This is a logo we’re all familiar with. But we may not all know what it is.
Starbucks is named after the first mate character in Herman Melville’s “Moby-Dick.” The logo is also inspired by the sea, featuring a twin-tailed siren from Greek mythology. When Starbucks was founded in the 1971, the mermaid was selected as a nod to the seafaring nature of the coffee business.
Early this year, Starbucks updated its logo. Which retains the signature figure of the sea-nymph, in its trademark green, but has dropped the words “Starbucks” and “Coffee,” a move that signalizes a shift in the company’s business policies.
The world’s best known coffeehouse chain (which also sells sandwiches and baked good) wants to broaden the brand, and to be known for more than just coffee. It could also be synchronous with its plans to expand in China and enter the Indian market. With no verbiage on the new logo, it avoids the hassle of translating its name into the languages of those countries as well as other future markets.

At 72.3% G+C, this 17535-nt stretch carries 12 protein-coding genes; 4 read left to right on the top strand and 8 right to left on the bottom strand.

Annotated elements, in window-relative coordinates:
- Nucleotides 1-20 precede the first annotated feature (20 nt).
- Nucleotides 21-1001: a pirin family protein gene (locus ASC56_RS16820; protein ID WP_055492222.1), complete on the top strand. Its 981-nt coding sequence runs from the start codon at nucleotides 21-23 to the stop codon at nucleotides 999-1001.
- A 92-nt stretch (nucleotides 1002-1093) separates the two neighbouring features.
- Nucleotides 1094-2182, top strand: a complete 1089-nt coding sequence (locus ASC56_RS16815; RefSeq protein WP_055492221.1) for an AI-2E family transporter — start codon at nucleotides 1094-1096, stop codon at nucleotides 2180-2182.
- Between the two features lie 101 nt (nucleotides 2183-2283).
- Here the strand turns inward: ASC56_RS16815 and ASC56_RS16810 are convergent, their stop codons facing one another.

The new logo is “rounder,” opines a marketing professor at Rice University’s Jones Graduate School of Business. His research has shown that such while symbols were favored by “collectivist cultures,” including many in Asia, angular logos were more popular in individualistic societies, such as the U.S.
Wharton marketing professor David Reibstein’s take is that “retaining the green color for the logo was critical.”
You can show that color, and people will recognize it as Starbucks. That color is really important to them. In a similar way, Apple has taken the most benign color, white, and owned it.
The two likely pitfalls of a logo revamp, however, are brand dilution, and an inability on the part of consumers to identify with a brand.
Jonah Berger, marketing professor at Wharton puts it this way: “But the danger is they become so watered down that the brand becomes known for nothing.”